Small Press Expo 2016 Features Over 90 Different Graphic Novel and Comic Debuts
SPX has announced that more than 90 different graphic novels and comics will make their publishing debut at this year’s show to start off the fall book buying season. This year, SPX will be held September 17 and 18, 2016 at the North Bethesda Marriott Hotel & Conference Center. A complete list of debuts, including cover images and publishing information, can be found on the SPX web site.
Here are some highlights of the new releases to debut at SPX 2016:
Charles Burns‘ epic trilogy that began with X’ed Out, continued in The Hive, and concluded in Sugar Skull is now in one volume. Last Look, from Penguin Random House, is the long strange trip of Doug in all its mind-bending, heartbreaking totality. Fragments of the past collide with the reality of the present, nightmarish dreams evolve into an even more dreadful reality, and when you finally find out where all of this has been going and what it means… it will make you go right back to the first page and read it all again with new eyes. Just like Doug. There will be a limited edition signed and numbered bookplate available with the sale of the book to benefit the Comic Book Legal Defense Fund.
Koyama Press debuts Jessica Campbell’s Hot or Not: 20th Century’s Male Artists. The history of 20th-century art is filled with men, but one key component has always been missing: which of these men are boneable, and which are not. Campbell has created the definitive resource on the subject in this hilarious rundown of male artist hotness and notness.
The focus in Tom Gauld’s newest science fiction book, Mooncop, from Drawn & Quarterly, is personal–no big explosions or grand reveals, just the incremental dissolution of an abandoned project and a person’s slow awakening to his own uselessness. Depicted in the distinctive, matter-of-fact style of Gauld’s beloved Guardian strips, Mooncop is equal parts funny and melancholy. Gauld captures essential truths about humanity, making this a story of the past, present, and future, all in one.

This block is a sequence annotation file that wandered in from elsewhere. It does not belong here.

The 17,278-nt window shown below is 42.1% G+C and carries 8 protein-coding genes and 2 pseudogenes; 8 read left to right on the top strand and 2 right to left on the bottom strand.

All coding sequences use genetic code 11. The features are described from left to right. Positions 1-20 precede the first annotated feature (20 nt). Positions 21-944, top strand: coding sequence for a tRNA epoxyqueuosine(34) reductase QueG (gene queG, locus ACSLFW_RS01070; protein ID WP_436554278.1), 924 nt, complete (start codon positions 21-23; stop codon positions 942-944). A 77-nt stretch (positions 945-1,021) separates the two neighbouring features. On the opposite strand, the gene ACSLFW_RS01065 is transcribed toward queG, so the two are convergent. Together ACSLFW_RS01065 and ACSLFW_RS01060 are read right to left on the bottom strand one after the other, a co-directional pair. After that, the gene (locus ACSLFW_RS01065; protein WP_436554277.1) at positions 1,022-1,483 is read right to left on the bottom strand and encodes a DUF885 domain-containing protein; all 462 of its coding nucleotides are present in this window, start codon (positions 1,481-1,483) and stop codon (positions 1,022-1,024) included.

Drew Friedman’s latest portraiture project, More Heroes of the Comics: Portraits of the Legends of Comic Books, features approximately 75 full-color portraits of the pioneering legends of American comic books. The subjects range across the popular and obscure, men and women, as well as several pioneering artists of color. Each portrait features a short essay by Friedman, who indelibly draws such creators as Otto Binder, Gene Colan, Mickey Spillane, Superman’s Curt Swan & Kurt Shaffenberger, Jules Feiffer, Wonder Woman’s H. G. Peter, Archie’s Dan DeCarlo, Spiderman’s John Romita, John Buscema, Mort Weisinger, Gladys Parker and many more!
How to Survive in the North is the debut graphic novel published by Nobrow from 2014 MoCCA Fest Award of Excellence winner Luke Healy. This historical novel tells the true-life Arctic survival stories of Ada Blackjack and Robert Bartlett through the obsessive eyes of a disgraced college professor. Kirkus described it as “Two parts historical, one part invention, a quiet contemplation and celebration of the tenacity of the human spirit.”
The Order of Things, by rising star Reid Psaltis and published by Secret Acres, is a subversive spin on the medieval bestiaries and animal encyclopedias that have fired the imaginations of children for centuries. Take a trip back in time through the natural world, but don’t let those breathtaking paintings distract you from the Order of Things. Psaltis’ humor is dry as those dinosaur bones.